Autumn Leaves

by mantis-philes

Autumn is my second favorite season. In the midwest, we still have four seasons if lately they seem to be a bit fleeting.  It’s what we have that our warmer cousins don’t.

I love autumn.  It calls to  mind the phrase “colors not seen in nature”  and yet  has them all.  Acid yellows, burgundy reds, lime green.  Sometimes on the same tree, like the Sweet gum.  Native to these parts.  I love the all out passion of this black velvet painting of a season.  Here’s the last hurrah.  Love us before it’s too late.

Near here is a row of honey locusts lining a street.  In Autumn, that street is lined with striking gold.  Ever seen a gingko in full autumn glory?  Pairing either one of these with burning bushes creates an audacious autumn display of McDonald’s logo colors. Unbelievably breathtaking. No marketing intended.

Spring is so easy to love; a time when the burgeoning earth brings forth its promise.  Profuse flowers, warm sweet air, singing birds. Autumn is the time to take stock, to batten down the hatches.  Winter is coming.  Seeds are dropping, cocoons are being made, sleepy time thoughts happen more often.  Autumn allows plants to drift into dormancy.   Cooler temperatures dictate the loss of leaves and the browning off of perennials.  Long soaking rains abetting the storing up of resources to get through the winter.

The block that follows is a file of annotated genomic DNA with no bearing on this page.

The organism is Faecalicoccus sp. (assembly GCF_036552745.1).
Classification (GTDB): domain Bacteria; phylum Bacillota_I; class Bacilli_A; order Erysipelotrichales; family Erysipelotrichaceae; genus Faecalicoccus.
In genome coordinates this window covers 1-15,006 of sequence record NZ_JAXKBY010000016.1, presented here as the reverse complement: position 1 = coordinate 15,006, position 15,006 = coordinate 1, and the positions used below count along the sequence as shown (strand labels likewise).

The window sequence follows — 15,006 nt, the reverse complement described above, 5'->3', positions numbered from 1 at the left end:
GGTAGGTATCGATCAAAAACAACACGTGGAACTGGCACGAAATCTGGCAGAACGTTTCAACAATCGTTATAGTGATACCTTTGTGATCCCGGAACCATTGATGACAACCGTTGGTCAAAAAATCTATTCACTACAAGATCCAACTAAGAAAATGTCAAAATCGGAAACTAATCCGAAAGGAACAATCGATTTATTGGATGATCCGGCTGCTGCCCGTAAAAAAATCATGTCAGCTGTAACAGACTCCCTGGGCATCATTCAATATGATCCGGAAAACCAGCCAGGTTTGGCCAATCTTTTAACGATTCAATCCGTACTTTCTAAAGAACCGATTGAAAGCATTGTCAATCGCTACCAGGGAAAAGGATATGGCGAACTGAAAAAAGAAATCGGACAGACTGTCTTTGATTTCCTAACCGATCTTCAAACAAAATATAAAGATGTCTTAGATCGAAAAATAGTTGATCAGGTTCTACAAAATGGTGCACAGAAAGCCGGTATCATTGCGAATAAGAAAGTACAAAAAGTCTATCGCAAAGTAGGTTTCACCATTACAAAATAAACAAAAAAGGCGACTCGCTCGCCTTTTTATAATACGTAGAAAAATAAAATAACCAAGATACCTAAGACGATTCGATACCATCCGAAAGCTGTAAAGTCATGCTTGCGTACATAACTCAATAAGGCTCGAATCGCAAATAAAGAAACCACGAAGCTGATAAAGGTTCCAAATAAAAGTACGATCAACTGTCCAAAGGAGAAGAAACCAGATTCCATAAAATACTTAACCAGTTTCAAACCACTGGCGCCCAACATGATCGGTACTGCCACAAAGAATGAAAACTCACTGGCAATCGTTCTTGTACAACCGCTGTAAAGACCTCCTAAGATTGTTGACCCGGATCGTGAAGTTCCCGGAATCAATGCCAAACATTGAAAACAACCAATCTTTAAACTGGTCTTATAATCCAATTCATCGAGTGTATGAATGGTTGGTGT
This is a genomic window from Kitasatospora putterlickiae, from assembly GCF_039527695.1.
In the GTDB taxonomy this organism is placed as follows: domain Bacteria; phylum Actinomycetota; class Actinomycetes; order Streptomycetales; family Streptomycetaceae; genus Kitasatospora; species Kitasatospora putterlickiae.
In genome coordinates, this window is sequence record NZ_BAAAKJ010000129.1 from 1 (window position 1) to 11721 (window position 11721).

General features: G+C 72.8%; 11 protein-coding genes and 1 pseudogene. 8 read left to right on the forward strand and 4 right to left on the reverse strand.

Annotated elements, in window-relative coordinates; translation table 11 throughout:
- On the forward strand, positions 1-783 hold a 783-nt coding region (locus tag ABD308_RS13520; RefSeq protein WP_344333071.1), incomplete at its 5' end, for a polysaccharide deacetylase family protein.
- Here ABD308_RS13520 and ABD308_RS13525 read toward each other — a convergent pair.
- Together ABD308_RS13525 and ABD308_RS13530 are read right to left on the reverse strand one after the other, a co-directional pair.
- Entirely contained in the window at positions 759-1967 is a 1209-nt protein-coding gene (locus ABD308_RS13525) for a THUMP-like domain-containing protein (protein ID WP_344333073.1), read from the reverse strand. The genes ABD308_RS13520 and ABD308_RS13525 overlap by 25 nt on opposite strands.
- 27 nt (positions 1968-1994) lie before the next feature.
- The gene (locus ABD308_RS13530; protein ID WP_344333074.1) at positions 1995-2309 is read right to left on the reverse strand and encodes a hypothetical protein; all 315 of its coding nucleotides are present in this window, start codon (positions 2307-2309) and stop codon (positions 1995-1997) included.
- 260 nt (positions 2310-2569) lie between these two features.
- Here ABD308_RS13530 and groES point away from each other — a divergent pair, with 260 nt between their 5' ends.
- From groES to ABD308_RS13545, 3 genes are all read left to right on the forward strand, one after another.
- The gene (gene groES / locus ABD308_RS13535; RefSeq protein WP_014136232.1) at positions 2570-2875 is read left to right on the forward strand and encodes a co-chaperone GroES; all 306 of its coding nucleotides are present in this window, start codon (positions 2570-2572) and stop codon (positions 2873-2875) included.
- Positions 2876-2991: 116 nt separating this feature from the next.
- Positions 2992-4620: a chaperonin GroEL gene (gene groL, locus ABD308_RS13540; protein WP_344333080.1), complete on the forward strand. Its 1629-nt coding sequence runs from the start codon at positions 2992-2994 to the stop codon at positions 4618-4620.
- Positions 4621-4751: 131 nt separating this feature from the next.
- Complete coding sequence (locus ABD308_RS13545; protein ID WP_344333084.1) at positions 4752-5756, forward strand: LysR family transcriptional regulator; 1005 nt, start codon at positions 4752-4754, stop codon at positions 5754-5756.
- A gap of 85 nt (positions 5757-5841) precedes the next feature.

Growing up in the midwest, the start of school signaled the end to summer break, the beginning of colder weather.  All except that week of Indian Summer.  The full fledged mother nature psyche out — temperatures so warm and sweet it seemed winter just might not come this year.  As I’ve grown older, Autumn has become more attenuated. Whether you believe in global warming or not, 70 and 80 degree temperatures in autumn just weren’t part of the program 25 years ago.  Lately it’s been Thanksgiving before there is a significant drop in temperature.  Then slammed by a serious winter fist in January; more snow than normal.

Lately I’ve noticed irises blooming in neighborhood beds.  Irises.  Typically through their season by early summer.  Irises blooming in autumn.  Roses, daisies and daylilies too.  There are so many plants needing cool temperatures, weeks of them, to come back next year.   There are trees that will not make it without cool season dormancy.   Some of these plants and trees will adapt.  I am not sure that I will.

Autumn sets us up for the full starkness of the architectural glory of winter.  The nakedness of bare branches raking a sky drained of color.  Have I mentioned that I love winter?

 

 

 

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